Category Archives: Judiciary

Veteran’s Courts Bill to Be Heard by Committee Next Tuesday

The veteran’s courts bill, HB 73, will be heard by the House Veteran’s Committee next Tuesday morning at 8:00 a.m. Chairman Charlie Davis is the bill’s first co-sponsor – so chances are pretty good. I’m grateful Rep. Davis has scheduled a hearing so early in session so that we can get the legislation moving quickly, and hopefully, get it over the goal-line this year. It’s the right thing to do to help veterans suffering from PTSD whose lives are taking the wrong turn. They’ve earned our help. 

Strengthening Missouri’s Laws on Rape

I filed a bi-partisan bill this morning to update Missouri’s law on rape to protect women attacked while unconscious. HB 280 updates the definitions of consent and incapacity in Missouri’s rape laws to clarify that it is rape for a perpetrator to have sex with a victim who is incapacitated. This closes a loophole in our current rape law which requires the incapacity to be caused only by the perpetrator. Rep. Bonnaye Mims (D-Kansas City) is the first co-sponsor.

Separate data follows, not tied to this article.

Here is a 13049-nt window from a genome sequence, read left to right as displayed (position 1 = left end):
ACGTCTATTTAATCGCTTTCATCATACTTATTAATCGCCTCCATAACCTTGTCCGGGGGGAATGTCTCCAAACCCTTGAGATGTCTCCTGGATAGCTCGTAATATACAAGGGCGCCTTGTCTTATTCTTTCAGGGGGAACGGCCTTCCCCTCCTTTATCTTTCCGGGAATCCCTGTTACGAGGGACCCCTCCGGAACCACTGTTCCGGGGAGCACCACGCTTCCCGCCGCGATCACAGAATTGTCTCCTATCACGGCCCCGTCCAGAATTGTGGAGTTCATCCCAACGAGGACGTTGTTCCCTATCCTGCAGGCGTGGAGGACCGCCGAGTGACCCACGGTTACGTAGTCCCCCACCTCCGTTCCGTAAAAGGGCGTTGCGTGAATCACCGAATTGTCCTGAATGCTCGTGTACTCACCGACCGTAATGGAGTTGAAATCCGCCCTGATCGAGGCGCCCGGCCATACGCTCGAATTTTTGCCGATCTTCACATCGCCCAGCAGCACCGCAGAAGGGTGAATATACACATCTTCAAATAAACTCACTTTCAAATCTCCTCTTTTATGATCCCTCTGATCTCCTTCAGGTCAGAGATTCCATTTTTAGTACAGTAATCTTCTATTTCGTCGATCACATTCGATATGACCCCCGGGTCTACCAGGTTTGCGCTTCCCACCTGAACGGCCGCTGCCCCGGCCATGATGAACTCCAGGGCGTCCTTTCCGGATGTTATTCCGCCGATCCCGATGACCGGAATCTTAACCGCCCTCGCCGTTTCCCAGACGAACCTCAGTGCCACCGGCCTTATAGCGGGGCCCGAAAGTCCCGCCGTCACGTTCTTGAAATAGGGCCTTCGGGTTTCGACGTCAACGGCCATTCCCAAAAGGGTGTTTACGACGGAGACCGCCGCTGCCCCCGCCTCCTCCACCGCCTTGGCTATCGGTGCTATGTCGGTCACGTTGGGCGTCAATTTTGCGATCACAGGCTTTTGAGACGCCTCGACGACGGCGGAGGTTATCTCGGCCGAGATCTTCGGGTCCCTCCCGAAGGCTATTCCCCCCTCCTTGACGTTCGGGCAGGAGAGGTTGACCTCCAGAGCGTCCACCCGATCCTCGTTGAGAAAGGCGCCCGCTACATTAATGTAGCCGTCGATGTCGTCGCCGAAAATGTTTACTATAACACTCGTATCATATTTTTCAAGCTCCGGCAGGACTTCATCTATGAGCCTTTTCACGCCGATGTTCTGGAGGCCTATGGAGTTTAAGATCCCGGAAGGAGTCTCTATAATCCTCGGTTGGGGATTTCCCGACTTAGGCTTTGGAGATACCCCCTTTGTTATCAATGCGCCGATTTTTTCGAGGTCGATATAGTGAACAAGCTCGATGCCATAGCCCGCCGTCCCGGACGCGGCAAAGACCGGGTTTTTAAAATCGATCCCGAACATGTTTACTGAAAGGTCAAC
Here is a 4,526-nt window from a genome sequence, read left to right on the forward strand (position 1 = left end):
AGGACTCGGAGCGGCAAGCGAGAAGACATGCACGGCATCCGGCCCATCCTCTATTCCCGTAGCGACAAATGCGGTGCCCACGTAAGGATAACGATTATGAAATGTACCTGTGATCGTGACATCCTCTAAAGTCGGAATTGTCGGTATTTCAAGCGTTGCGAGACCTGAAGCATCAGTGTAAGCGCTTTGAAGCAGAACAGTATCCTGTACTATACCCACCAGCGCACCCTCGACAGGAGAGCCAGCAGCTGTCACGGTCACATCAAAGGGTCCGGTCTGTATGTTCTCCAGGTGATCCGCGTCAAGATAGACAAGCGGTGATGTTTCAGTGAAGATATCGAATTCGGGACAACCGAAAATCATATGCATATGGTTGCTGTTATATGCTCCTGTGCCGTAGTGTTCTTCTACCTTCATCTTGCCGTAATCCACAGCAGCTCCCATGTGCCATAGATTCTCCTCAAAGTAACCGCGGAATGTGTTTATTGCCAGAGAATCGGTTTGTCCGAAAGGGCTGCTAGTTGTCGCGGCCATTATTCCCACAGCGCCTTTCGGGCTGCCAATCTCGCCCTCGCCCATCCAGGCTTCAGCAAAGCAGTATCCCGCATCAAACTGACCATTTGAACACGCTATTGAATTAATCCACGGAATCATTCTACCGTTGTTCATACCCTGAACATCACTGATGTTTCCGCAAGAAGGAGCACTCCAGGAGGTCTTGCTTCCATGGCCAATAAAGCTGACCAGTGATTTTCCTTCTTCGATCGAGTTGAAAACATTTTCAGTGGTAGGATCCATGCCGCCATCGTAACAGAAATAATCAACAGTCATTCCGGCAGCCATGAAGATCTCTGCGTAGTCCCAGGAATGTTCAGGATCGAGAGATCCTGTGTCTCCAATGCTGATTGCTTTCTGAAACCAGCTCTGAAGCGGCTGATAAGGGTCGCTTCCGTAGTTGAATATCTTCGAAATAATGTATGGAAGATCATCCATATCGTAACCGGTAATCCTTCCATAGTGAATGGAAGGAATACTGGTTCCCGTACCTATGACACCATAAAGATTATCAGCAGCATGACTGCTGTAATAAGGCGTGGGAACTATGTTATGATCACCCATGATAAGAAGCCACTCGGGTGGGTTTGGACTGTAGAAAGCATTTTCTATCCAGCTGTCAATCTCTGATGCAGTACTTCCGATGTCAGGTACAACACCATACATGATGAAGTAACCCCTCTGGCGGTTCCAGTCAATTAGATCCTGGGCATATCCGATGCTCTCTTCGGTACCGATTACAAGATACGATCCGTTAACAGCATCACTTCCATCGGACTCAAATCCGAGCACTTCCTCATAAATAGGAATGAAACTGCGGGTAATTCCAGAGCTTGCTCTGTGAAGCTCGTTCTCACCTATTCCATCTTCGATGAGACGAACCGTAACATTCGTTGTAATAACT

Veterans’ Courts – Coverage by the Missourinet

The Missourinet reports on the veterans’ court bill:

“Our veterans suffering from post-traumatic stress syndrome as a result of their service in combat deserve our help. They’re exhibiting these signs that they’ve got these problems and haven’t received treatment. We need to make sure they get that help … we owe it to them because of their service to our country, and in the end it’s going to save taxpayers money and reduce crime.”